3864 women were recruited between Feb 2, 2003, and Jan 31, 2012. 1920 women were randomly assigned to 5 years anastrozole and 1944 to placebo. After a median follow-up of 131 months (IQR 105–156), a 49% reduction in breast cancer was observed for anastrozole (85 vs 165 cases, hazard ratio [HR] 0·51, 95% CI 0·39–0·66, p<0·0001). The reduction was larger in the first 5 years (35 vs 89, 0·39, 0·27–0·58, p<0·0001), but still significant after 5 years (50 vs 76 new cases, 0·64, 0·45–0·91, p=0·014), and not significantly different from the first 5 years (p=0·087). Invasive oestrogen receptor-positive breast cancer was reduced by 54% (HR 0·46, 95% CI 0·33–0·65, p<0·0001), with a continued significant effect in the period after treatment. A 59% reduction in ductal carcinoma in situ was observed (0·41, 0·22–0·79, p=0·0081), especially in participants known to be oestrogen receptor-positive (0·22, 0·78–0·65, p<0·0001). No significant difference in deaths was observed overall (69 vs 70, HR 0·96, 95% CI 0·69–1·34, p=0·82) or for breast cancer (two anastrozole vs three placebo). A significant decrease in non-breast cancers was observed for anastrozole (147 vs 200, odds ratio 0·72, 95% CI 0·57–0·91, p=0·0042), owing primarily to non-melanoma skin cancer. No excess of fractures or cardiovascular disease was observed.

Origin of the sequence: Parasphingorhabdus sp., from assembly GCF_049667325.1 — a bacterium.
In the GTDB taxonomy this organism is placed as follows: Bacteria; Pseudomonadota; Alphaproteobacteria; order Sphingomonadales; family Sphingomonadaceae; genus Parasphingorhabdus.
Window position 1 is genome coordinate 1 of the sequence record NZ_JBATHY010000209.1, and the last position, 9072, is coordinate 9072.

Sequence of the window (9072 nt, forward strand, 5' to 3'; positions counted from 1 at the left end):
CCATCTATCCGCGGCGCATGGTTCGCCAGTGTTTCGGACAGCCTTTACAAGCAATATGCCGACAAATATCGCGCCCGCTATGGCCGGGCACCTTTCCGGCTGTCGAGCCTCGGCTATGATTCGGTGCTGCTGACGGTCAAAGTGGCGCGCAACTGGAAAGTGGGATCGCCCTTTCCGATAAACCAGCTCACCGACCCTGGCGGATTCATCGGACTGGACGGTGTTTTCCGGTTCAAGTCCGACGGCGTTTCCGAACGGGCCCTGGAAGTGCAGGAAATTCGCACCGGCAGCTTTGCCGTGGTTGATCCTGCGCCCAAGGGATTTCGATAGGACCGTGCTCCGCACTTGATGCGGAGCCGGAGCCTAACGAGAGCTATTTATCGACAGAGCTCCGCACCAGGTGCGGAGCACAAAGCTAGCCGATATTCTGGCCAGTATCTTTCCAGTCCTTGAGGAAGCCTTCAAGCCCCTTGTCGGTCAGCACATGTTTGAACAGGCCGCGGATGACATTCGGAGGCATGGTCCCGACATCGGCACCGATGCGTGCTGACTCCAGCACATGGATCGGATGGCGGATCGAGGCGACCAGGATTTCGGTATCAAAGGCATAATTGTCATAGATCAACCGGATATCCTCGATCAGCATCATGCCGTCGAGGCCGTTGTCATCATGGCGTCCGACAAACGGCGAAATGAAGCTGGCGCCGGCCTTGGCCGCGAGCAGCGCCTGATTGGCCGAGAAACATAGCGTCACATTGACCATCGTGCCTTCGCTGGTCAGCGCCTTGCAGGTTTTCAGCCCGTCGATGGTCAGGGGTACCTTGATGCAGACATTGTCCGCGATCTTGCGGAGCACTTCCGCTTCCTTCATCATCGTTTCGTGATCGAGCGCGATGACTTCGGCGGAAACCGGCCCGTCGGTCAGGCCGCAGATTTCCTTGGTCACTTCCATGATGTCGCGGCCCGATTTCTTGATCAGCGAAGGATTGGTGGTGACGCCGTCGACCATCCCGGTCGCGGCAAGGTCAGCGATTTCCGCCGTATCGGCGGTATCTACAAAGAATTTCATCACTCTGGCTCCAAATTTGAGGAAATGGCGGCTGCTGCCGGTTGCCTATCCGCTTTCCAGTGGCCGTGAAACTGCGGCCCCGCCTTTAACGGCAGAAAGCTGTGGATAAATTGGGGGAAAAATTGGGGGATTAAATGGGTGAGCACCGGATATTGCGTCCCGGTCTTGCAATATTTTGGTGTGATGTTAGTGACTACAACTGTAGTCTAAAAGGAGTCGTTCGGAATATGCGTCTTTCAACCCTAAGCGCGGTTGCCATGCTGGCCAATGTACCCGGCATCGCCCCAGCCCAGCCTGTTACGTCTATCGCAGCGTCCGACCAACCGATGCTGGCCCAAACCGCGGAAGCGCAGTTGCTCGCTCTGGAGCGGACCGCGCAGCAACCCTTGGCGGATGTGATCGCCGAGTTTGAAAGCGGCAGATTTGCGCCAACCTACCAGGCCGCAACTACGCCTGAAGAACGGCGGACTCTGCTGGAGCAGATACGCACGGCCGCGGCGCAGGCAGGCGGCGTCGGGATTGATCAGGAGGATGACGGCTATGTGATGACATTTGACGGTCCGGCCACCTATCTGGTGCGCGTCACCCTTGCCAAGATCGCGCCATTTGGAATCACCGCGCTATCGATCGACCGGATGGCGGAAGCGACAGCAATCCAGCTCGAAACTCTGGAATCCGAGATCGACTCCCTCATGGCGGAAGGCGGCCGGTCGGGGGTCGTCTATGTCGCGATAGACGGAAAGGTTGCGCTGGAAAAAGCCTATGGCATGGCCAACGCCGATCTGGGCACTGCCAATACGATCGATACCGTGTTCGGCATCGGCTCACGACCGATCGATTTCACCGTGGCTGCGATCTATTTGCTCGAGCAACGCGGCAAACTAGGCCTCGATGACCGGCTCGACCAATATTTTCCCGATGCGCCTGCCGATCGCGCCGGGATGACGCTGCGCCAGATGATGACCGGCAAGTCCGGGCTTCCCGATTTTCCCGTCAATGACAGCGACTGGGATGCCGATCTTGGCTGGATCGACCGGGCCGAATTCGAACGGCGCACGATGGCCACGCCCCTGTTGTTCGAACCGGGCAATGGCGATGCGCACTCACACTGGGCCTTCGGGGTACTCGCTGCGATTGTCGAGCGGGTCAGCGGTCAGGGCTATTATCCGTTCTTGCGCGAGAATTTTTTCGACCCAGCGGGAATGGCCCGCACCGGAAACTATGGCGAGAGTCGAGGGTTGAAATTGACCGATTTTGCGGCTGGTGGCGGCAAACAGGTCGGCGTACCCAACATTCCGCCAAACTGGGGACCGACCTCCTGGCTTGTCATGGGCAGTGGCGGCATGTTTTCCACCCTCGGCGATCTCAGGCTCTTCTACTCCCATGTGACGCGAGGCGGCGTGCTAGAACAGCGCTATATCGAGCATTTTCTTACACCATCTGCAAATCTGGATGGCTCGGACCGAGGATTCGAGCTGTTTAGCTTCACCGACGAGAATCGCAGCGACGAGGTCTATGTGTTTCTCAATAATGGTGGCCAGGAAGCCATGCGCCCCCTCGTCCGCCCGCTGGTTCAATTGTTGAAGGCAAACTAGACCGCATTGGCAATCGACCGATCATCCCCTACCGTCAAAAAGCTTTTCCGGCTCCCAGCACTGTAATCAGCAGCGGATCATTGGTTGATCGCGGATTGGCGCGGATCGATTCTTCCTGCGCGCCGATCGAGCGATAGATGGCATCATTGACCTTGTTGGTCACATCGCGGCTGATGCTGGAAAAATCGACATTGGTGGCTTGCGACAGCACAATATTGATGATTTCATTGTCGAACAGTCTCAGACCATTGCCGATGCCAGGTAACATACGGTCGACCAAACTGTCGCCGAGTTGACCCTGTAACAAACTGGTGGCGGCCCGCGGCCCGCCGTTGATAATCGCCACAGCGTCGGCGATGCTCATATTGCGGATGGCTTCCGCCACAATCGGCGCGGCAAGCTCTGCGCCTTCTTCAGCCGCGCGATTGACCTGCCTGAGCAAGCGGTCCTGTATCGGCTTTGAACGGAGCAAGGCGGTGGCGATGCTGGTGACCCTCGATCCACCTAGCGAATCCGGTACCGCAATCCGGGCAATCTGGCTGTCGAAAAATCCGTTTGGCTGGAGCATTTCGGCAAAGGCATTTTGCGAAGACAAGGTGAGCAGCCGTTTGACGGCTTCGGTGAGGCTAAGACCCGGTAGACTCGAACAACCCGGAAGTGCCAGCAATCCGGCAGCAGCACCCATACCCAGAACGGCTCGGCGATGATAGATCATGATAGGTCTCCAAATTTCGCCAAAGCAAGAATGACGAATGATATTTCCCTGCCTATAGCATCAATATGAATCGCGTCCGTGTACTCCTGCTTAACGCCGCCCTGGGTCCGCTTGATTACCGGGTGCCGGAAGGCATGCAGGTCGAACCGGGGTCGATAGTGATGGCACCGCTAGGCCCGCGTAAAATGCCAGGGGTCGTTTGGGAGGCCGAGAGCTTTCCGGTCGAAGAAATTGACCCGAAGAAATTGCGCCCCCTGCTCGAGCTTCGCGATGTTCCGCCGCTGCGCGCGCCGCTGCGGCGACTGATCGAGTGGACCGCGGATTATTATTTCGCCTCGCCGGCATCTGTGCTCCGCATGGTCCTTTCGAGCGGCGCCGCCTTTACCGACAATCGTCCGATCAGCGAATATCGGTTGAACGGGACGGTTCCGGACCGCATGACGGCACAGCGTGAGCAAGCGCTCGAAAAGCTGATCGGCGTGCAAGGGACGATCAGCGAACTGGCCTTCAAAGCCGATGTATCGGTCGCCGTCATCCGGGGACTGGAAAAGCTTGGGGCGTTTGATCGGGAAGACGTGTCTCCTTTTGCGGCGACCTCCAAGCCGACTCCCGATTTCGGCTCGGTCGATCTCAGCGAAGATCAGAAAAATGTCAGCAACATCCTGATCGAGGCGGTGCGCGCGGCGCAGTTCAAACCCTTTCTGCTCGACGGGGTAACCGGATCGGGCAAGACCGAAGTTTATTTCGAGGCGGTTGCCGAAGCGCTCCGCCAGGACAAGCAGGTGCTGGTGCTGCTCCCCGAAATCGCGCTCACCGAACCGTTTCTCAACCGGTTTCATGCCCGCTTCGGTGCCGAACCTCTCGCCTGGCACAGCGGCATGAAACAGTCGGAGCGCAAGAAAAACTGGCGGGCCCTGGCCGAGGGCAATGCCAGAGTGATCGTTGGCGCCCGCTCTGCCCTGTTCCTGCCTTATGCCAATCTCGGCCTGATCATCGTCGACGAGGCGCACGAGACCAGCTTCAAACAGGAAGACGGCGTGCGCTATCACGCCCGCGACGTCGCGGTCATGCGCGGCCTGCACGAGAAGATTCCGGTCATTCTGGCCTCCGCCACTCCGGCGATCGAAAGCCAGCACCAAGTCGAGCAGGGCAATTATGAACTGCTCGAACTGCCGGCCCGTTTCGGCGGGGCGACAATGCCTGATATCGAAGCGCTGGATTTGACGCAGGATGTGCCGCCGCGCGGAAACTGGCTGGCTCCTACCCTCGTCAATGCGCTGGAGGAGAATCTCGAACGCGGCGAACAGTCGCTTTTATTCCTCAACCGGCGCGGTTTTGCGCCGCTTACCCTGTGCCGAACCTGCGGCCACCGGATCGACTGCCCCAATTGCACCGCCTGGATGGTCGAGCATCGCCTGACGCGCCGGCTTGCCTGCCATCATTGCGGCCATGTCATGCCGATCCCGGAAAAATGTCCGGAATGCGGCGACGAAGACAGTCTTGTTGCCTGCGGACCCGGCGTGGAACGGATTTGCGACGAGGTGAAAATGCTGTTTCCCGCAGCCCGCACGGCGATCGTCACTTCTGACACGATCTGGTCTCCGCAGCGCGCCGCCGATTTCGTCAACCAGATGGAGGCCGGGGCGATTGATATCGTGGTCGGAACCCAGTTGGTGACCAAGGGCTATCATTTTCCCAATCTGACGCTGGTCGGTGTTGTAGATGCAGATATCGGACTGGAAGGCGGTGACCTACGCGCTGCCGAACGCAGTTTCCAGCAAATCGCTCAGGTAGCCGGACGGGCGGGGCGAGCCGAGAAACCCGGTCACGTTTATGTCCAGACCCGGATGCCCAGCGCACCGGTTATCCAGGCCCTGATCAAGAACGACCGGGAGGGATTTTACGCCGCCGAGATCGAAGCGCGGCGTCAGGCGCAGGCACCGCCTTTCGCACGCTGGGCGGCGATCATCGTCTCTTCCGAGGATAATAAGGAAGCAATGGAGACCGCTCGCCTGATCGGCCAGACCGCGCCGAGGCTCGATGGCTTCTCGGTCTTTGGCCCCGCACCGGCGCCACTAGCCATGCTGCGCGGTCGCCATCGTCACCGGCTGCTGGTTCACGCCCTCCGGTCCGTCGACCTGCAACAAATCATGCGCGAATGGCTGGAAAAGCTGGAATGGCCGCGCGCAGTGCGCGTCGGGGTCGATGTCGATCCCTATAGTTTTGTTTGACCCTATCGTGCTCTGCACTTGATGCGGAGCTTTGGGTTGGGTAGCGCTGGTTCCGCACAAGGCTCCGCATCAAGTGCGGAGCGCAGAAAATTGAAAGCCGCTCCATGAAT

This analysis has identified a significant continuing reduction in breast cancer with anastrozole in the post-treatment follow-up period, with no evidence of new late side-effects. Further follow-up is needed to assess the effect on breast cancer mortality.

Treatment and survival of Asian women diagnosed with breast cancer in New Zealand

Chunhuan Lao, Ross Lawrenson, Melissa Edwards and Ian Campbell

This study aims to examine the differences in characteristics, treatment and survival between Asian and European women diagnosed with stage I–III breast cancer in New Zealand.